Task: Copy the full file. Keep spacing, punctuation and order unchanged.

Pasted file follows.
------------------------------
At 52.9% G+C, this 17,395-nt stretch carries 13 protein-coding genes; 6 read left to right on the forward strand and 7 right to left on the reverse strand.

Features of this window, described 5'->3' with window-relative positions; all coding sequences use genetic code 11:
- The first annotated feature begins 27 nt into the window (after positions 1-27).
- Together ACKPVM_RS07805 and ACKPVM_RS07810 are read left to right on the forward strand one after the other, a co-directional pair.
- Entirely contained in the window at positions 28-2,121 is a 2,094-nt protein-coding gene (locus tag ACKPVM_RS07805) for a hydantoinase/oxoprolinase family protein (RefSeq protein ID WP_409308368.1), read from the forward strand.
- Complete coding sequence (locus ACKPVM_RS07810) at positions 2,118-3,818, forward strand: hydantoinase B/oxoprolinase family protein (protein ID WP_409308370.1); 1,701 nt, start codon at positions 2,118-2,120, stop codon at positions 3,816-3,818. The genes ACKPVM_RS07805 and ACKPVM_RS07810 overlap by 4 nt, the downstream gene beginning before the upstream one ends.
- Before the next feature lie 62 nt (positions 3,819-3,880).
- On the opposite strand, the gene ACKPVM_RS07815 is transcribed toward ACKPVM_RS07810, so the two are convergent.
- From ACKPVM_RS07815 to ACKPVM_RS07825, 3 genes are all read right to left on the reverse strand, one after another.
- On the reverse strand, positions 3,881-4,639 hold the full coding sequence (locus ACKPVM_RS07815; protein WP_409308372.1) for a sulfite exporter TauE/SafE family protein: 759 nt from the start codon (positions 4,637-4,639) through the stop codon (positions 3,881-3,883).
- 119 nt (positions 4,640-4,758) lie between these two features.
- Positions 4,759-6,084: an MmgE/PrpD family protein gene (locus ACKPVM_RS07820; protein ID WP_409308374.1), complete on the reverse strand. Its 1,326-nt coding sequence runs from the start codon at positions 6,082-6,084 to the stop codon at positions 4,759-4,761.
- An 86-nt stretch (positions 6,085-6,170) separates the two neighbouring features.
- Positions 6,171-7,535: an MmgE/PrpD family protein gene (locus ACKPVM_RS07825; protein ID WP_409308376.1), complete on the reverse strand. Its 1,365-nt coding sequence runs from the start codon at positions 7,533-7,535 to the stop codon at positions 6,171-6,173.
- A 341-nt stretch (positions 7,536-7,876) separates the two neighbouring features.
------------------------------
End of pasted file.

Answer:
At 52.9% G+C, this 17,395-nt stretch carries 13 protein-coding genes; 6 read left to right on the forward strand and 7 right to left on the reverse strand.

Features of this window, described 5'->3' with window-relative positions; all coding sequences use genetic code 11:
- The first annotated feature begins 27 nt into the window (after positions 1-27).
- Together ACKPVM_RS07805 and ACKPVM_RS07810 are read left to right on the forward strand one after the other, a co-directional pair.
- Entirely contained in the window at positions 28-2,121 is a 2,094-nt protein-coding gene (locus tag ACKPVM_RS07805) for a hydantoinase/oxoprolinase family protein (RefSeq protein ID WP_409308368.1), read from the forward strand.
- Complete coding sequence (locus ACKPVM_RS07810) at positions 2,118-3,818, forward strand: hydantoinase B/oxoprolinase family protein (protein ID WP_409308370.1); 1,701 nt, start codon at positions 2,118-2,120, stop codon at positions 3,816-3,818. The genes ACKPVM_RS07805 and ACKPVM_RS07810 overlap by 4 nt, the downstream gene beginning before the upstream one ends.
- Before the next feature lie 62 nt (positions 3,819-3,880).
- On the opposite strand, the gene ACKPVM_RS07815 is transcribed toward ACKPVM_RS07810, so the two are convergent.
- From ACKPVM_RS07815 to ACKPVM_RS07825, 3 genes are all read right to left on the reverse strand, one after another.
- On the reverse strand, positions 3,881-4,639 hold the full coding sequence (locus ACKPVM_RS07815; protein WP_409308372.1) for a sulfite exporter TauE/SafE family protein: 759 nt from the start codon (positions 4,637-4,639) through the stop codon (positions 3,881-3,883).
- 119 nt (positions 4,640-4,758) lie between these two features.
- Positions 4,759-6,084: an MmgE/PrpD family protein gene (locus ACKPVM_RS07820; protein ID WP_409308374.1), complete on the reverse strand. Its 1,326-nt coding sequence runs from the start codon at positions 6,082-6,084 to the stop codon at positions 4,759-4,761.
- An 86-nt stretch (positions 6,085-6,170) separates the two neighbouring features.
- Positions 6,171-7,535: an MmgE/PrpD family protein gene (locus ACKPVM_RS07825; protein ID WP_409308376.1), complete on the reverse strand. Its 1,365-nt coding sequence runs from the start codon at positions 7,533-7,535 to the stop codon at positions 6,171-6,173.
- A 341-nt stretch (positions 7,536-7,876) separates the two neighbouring features.